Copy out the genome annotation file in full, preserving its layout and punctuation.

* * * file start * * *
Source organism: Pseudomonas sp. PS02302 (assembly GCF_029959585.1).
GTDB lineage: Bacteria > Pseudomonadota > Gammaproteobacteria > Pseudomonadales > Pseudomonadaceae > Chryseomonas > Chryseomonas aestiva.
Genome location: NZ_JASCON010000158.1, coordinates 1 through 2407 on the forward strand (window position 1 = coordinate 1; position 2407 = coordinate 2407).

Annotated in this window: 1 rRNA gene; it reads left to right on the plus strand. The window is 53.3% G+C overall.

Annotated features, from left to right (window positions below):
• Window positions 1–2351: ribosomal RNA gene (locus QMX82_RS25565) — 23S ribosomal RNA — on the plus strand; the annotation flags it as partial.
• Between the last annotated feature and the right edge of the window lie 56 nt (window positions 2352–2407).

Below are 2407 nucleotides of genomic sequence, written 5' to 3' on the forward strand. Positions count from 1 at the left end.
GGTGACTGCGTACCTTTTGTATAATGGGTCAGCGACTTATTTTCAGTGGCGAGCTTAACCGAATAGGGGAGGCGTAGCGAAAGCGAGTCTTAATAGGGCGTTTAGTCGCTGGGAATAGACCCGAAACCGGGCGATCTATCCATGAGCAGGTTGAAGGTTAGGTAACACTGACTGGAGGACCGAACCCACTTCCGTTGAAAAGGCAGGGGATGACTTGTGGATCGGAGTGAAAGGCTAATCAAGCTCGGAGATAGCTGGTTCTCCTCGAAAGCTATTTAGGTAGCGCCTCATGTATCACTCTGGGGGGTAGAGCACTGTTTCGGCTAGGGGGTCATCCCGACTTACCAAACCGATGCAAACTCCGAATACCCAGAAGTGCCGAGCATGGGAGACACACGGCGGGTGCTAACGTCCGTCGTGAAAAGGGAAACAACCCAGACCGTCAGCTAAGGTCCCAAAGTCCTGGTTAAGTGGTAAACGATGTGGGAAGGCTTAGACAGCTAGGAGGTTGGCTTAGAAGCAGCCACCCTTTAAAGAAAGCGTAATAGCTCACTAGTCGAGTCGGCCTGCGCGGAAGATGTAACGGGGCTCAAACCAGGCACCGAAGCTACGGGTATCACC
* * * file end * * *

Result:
Source organism: Pseudomonas sp. PS02302 (assembly GCF_029959585.1).
GTDB lineage: Bacteria > Pseudomonadota > Gammaproteobacteria > Pseudomonadales > Pseudomonadaceae > Chryseomonas > Chryseomonas aestiva.
Genome location: NZ_JASCON010000158.1, coordinates 1 through 2407 on the forward strand (window position 1 = coordinate 1; position 2407 = coordinate 2407).

Annotated in this window: 1 rRNA gene; it reads left to right on the plus strand. The window is 53.3% G+C overall.

Annotated features, from left to right (window positions below):
• Window positions 1–2351: ribosomal RNA gene (locus QMX82_RS25565) — 23S ribosomal RNA — on the plus strand; the annotation flags it as partial.
• Between the last annotated feature and the right edge of the window lie 56 nt (window positions 2352–2407).

Below are 2407 nucleotides of genomic sequence, written 5' to 3' on the forward strand. Positions count from 1 at the left end.
GGTGACTGCGTACCTTTTGTATAATGGGTCAGCGACTTATTTTCAGTGGCGAGCTTAACCGAATAGGGGAGGCGTAGCGAAAGCGAGTCTTAATAGGGCGTTTAGTCGCTGGGAATAGACCCGAAACCGGGCGATCTATCCATGAGCAGGTTGAAGGTTAGGTAACACTGACTGGAGGACCGAACCCACTTCCGTTGAAAAGGCAGGGGATGACTTGTGGATCGGAGTGAAAGGCTAATCAAGCTCGGAGATAGCTGGTTCTCCTCGAAAGCTATTTAGGTAGCGCCTCATGTATCACTCTGGGGGGTAGAGCACTGTTTCGGCTAGGGGGTCATCCCGACTTACCAAACCGATGCAAACTCCGAATACCCAGAAGTGCCGAGCATGGGAGACACACGGCGGGTGCTAACGTCCGTCGTGAAAAGGGAAACAACCCAGACCGTCAGCTAAGGTCCCAAAGTCCTGGTTAAGTGGTAAACGATGTGGGAAGGCTTAGACAGCTAGGAGGTTGGCTTAGAAGCAGCCACCCTTTAAAGAAAGCGTAATAGCTCACTAGTCGAGTCGGCCTGCGCGGAAGATGTAACGGGGCTCAAACCAGGCACCGAAGCTACGGGTATCACC